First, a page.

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Pirelli offers intriguing strategy dilemma for Bahrain GP

The C1, C2, C3 tyres are in use in Bahrain - as Pirelli's motorsport boss Mario Isola lays out potential strategies.

Bahrain cars in pitlane
To news overview © XPBimages

Pirelli believes the season-opening Bahrain Grand Prix is a toss-up between a two or three-stop race owing to tyre degradation.

The Sakhir International Circuit is renowned as a tough track on tyres owing to the abrasive track surface that has not been relaid since the track was built in 2004 and the big traction zones that punish the tyres.

As a result, Pirelli normally brings the hardest compounds in its range to the circuit, with the Hard tyres being the C1, Mediums the C2 whilst the Sof tyre is the C3 compound.

Throughout practice, teams seldom ran the Medium C2 discounting it as a race tyre, with a mixture of Soft and Hard stints the preferred way around the 57-lap race.

Owing to the high rates of tyre wear, Bahrain is often a race featuring a high number of pit-stops, with Pirelli's motorsport boss Mario Isola believing there is a fine-line between the two and three-stop strategies.

Pirelli's prediction

"The three-stop on paper is not far from the two-stop, it is very close and I will say the same total race time," Isola told media including RacingNews365.

"Obviously nobody wants the one-stop and taking the risk of having an issue with a pit-stop, but the total race time of the three-stop and two-stop is very, very close whilst the one-stop is not convenient because it is seven-eight seconds slower than the two-stopper.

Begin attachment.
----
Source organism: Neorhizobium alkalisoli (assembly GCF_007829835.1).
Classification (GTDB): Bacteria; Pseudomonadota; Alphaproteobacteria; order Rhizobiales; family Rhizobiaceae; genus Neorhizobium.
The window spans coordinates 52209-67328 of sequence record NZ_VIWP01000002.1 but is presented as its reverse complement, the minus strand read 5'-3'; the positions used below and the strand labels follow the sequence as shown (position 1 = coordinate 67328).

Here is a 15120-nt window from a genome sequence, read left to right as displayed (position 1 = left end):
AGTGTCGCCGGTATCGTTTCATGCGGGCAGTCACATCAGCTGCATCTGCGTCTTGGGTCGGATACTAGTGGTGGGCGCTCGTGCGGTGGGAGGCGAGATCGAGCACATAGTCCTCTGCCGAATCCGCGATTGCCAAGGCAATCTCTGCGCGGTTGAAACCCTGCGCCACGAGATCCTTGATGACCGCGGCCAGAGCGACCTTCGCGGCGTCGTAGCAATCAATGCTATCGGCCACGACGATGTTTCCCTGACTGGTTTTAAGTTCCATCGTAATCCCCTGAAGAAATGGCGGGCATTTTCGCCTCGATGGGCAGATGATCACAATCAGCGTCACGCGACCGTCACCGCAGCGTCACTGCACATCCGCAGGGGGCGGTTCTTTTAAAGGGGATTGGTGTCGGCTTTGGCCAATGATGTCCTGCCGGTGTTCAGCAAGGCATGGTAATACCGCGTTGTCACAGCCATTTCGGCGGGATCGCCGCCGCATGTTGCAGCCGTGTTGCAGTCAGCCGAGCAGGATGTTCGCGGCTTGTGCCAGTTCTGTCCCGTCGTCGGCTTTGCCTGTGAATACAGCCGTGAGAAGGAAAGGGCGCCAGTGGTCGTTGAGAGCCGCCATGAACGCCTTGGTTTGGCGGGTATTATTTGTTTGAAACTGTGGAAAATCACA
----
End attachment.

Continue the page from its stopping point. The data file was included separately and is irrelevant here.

"Clearly, you don't want to plan a strategy where if you make a mistake in calculating the degradation, it is even slower than the three-stop.

"If they decided for a three-stop strategy, I believe that Soft-Hard-Soft-Soft is [the best strategy] because with a lighter car, it is better for managing the rear degradation - and during the race, we will have track evolution.

"So if you use the Soft at the end of the race, with a lighter car and the track in better conditions, it is better to manage the degradation.

"The delta between the Soft and the Medium was 1.2, and Medium to Hard was 0.3s so that means you have 1.5s between Hard and Soft - this is a lot.

"If you start with the Hard and you are in-front, there are some possibilities for overtaking, but then you start losing track position.

"It is an option for people starting at the back because you start with a slower compound but is more consistent, and maybe you can find a way to avoid the traffic, but starting at the front with the Hards is not the right approach in my opinion."

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